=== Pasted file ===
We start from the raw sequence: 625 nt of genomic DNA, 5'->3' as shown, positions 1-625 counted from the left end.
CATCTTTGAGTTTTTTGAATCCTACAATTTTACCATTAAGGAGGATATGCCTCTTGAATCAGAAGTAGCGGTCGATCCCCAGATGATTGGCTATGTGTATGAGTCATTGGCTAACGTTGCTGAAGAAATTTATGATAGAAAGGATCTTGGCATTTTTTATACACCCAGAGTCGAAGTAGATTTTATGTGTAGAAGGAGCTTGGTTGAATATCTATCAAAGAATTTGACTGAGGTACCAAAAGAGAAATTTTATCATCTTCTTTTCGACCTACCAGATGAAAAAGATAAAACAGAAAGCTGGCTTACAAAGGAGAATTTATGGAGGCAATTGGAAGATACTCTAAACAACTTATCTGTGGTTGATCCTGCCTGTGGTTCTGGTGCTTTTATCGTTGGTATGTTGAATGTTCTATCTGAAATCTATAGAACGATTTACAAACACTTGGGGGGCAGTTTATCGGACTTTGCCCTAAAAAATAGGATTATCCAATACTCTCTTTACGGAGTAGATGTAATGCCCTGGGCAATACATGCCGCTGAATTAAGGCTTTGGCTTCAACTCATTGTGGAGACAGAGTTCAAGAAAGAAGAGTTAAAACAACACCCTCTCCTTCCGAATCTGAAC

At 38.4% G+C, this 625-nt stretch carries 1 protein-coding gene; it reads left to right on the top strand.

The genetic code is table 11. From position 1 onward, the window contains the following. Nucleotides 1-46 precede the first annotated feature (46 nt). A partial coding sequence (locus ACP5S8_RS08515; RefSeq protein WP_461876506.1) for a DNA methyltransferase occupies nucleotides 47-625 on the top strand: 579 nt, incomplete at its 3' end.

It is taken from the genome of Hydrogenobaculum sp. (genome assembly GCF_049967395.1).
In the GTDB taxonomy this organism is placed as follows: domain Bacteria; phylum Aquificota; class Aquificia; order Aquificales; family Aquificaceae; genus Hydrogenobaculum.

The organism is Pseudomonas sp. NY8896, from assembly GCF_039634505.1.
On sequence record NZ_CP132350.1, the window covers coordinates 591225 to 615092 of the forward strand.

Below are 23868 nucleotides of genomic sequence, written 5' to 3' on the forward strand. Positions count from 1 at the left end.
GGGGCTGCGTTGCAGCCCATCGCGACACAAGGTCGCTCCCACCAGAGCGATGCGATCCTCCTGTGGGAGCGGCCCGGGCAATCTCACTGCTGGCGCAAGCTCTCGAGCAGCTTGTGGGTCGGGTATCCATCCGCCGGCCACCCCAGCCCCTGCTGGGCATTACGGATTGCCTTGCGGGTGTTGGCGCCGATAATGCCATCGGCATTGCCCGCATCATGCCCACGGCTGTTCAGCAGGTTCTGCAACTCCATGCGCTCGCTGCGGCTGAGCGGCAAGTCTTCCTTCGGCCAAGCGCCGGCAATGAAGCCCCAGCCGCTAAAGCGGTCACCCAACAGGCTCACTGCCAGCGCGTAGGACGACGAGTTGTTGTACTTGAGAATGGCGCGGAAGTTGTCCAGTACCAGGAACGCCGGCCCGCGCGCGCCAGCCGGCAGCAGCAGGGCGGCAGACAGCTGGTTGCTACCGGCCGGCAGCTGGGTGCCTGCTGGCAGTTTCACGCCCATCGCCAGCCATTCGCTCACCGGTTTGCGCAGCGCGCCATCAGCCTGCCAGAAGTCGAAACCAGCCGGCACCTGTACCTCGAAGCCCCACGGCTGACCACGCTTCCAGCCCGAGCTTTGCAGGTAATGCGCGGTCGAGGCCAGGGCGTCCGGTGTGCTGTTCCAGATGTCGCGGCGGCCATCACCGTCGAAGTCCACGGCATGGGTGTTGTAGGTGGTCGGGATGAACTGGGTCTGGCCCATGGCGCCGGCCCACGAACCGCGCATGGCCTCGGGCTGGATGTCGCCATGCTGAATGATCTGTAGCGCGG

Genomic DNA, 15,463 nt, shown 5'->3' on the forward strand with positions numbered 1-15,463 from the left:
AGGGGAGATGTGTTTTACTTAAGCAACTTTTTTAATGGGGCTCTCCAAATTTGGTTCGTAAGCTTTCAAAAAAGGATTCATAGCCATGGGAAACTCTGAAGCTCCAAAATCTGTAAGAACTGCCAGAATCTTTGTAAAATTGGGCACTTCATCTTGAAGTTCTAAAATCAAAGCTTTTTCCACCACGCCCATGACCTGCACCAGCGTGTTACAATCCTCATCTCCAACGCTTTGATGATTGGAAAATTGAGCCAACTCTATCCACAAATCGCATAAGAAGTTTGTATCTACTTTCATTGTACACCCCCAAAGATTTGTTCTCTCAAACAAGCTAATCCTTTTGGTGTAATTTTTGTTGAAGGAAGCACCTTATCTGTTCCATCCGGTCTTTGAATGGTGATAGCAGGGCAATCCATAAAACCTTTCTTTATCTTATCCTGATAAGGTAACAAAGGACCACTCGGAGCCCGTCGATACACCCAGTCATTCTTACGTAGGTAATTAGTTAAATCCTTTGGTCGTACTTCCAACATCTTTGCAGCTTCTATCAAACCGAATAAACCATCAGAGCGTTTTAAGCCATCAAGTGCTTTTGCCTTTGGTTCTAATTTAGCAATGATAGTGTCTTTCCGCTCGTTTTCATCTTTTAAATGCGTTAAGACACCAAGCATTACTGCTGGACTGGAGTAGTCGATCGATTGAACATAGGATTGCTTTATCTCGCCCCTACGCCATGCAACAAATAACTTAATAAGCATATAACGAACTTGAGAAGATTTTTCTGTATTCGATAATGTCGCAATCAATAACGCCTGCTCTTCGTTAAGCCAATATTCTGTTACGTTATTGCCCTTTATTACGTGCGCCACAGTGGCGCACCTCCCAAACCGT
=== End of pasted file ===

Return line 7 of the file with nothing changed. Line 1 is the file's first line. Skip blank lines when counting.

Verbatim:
The organism is Pseudomonas sp. NY8896, from assembly GCF_039634505.1.